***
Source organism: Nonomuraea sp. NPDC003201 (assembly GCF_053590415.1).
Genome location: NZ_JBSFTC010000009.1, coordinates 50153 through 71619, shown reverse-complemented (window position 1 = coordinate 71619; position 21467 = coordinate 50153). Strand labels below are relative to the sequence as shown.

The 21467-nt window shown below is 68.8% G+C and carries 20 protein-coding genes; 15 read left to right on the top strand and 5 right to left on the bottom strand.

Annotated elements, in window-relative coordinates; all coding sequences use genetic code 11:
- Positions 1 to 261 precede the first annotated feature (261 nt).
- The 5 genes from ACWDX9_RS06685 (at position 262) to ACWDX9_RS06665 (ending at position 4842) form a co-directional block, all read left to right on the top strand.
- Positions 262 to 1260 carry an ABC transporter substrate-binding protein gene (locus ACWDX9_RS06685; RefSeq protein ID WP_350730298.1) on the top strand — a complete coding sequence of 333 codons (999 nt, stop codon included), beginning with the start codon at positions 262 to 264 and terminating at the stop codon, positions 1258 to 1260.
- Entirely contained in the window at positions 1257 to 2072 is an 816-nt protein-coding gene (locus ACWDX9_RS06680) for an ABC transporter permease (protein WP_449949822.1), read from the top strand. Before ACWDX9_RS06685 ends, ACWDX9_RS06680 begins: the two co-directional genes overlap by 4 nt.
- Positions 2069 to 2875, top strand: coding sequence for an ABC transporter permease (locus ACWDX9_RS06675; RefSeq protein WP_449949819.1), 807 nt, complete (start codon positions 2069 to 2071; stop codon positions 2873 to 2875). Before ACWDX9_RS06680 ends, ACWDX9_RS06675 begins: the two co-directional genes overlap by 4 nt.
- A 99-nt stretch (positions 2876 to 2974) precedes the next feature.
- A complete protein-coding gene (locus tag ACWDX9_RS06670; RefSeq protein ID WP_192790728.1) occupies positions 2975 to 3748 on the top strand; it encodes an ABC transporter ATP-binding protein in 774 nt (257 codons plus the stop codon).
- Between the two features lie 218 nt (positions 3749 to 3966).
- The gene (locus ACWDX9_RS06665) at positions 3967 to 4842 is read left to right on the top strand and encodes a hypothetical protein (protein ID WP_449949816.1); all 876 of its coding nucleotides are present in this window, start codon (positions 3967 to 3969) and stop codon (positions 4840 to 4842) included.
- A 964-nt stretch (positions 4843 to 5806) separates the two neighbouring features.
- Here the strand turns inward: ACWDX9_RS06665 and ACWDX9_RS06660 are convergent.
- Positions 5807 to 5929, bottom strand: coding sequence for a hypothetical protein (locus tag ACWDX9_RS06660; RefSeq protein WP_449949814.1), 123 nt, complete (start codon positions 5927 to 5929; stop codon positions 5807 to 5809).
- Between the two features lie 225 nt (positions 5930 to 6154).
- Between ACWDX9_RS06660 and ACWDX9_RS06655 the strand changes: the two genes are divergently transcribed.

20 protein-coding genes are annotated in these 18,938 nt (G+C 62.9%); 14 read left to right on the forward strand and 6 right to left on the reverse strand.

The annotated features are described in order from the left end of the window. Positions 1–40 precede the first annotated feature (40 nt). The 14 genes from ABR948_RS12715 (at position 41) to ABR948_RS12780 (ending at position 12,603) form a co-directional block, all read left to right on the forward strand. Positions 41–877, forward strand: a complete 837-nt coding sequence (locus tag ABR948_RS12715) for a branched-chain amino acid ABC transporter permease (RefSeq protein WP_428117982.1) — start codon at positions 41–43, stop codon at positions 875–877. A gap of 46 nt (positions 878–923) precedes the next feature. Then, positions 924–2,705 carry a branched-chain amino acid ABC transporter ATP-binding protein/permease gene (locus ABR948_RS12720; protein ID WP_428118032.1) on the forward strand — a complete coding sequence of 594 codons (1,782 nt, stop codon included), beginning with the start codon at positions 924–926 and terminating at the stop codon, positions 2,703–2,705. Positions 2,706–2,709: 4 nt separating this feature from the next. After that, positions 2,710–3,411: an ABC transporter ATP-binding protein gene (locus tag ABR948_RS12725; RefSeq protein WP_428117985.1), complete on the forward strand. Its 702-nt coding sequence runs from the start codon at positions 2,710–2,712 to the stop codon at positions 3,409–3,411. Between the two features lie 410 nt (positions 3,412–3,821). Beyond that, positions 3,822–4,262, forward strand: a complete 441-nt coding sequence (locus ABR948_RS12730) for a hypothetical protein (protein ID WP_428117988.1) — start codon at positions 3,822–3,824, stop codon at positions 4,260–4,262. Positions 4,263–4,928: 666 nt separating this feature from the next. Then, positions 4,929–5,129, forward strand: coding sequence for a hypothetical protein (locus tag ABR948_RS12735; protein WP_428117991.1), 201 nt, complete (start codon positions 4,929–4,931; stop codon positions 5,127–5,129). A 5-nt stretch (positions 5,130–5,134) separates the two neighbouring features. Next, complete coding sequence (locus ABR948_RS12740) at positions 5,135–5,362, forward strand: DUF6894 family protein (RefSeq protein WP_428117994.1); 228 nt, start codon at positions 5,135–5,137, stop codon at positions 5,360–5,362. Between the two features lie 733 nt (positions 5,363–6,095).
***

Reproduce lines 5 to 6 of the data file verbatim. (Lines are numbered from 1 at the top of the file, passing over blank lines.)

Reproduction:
- Positions 1 to 261 precede the first annotated feature (261 nt).
- The 5 genes from ACWDX9_RS06685 (at position 262) to ACWDX9_RS06665 (ending at position 4842) form a co-directional block, all read left to right on the top strand.